The development of the state dispensing justice in a court emerged in the eighteenth century when European countries began maintaining police services. From this point, criminal law formalized the mechanisms for enforcement, which allowed for its development as a discernible entity. Criminal law is distinctive for the uniquely serious, potential consequences or sanctions for failure to abide by its rules; every crime is composed of criminal elements. Capital punishment may be imposed in some jurisdictions for the most serious crimes. Physical or corporal punishment may be imposed such as whipping or caning, although these punishments are prohibited in much of the world. Individuals may be incarcerated in prison or jail in a variety of conditions depending on the jurisdiction. Confinement may be solitary. Length of incarceration may vary from a day to life. Government supervision may be imposed, including house arrest, convicts may be required to conform to particularized guidelines as part of a parole or probation regimen.
Fines may be imposed, seizing money or property from a person convicted of a crime. Five objectives are accepted for enforcement of the criminal law by punishments: retribution, incapacitation and restoration. Jurisdictions differ on the value to be placed on each. Retribution – Criminals ought to Be Punished in some way; this is the most seen goal. Criminals have taken improper advantage, or inflicted unfair detriment, upon others and the criminal law will put criminals at some unpleasant disadvantage to "balance the scales." People submit to the law to receive the right not to be murdered and if people contravene these laws, they surrender the rights granted to them by the law. Thus, one who murders may be executed himself. A related theory includes the idea of "righting the balance." Deterrence – Individual deterrence is aimed toward the specific offender. The aim is to impose a sufficient penalty to discourage the offender from criminal behavior. General deterrence aims at society at large. By imposing a penalty on those who commit offenses, other individuals are discouraged from committing those offenses.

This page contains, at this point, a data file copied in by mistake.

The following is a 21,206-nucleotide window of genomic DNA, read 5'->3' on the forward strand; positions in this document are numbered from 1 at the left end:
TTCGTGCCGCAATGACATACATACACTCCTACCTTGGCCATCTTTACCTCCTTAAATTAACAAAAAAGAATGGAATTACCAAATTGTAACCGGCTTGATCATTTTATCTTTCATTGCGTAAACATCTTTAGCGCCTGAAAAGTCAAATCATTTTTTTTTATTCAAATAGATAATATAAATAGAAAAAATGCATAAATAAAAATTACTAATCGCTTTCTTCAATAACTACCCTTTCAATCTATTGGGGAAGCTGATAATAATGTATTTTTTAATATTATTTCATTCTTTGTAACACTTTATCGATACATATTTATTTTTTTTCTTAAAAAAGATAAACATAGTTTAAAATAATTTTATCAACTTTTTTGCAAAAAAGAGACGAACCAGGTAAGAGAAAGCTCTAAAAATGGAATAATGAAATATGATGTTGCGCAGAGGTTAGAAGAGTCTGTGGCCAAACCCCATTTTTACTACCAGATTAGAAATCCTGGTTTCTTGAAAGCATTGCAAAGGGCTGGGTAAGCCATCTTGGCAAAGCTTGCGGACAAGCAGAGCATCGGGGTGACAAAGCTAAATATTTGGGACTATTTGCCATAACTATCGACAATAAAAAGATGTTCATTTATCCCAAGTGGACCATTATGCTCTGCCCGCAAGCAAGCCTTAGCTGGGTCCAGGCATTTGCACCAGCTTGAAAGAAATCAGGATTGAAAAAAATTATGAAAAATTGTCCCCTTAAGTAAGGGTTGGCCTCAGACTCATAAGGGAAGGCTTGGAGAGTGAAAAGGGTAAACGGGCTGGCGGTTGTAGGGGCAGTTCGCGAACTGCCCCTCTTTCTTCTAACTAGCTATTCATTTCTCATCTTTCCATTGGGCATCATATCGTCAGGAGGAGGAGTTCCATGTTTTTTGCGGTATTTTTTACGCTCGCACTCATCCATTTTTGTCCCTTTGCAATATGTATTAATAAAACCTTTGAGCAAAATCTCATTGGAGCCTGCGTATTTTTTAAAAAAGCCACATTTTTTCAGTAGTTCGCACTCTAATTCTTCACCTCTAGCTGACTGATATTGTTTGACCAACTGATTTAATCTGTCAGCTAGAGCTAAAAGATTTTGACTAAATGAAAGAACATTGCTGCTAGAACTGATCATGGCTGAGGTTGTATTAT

Incapacitation – Designed to keep criminals away from society so that the public is protected from their misconduct. This is achieved through prison sentences today; the death penalty or banishment have served the same purpose. Rehabilitation – Aims at transforming an offender into a valuable member of society, its primary goal is to prevent further offense by convincing the offender that their conduct was wrong. Restoration – This is a victim-oriented theory of punishment; the goal is to repair, through state authority, any injury inflicted upon the victim by the offender. For example, one who embezzles will be required to repay the amount improperly acquired. Restoration is combined with other main goals of criminal justice and is related to concepts in the civil law, i.e. returning the victim to his or her original position before the injury. Many laws are enforced by threat of criminal punishment, the range of the punishment varies with the jurisdiction; the scope of criminal law is too vast to catalog intelligently.
The following are some of the more typical aspects of criminal law. The criminal law prohibits undesirable acts. Thus, proof of a crime requires proof of some act. Scholars label this the requir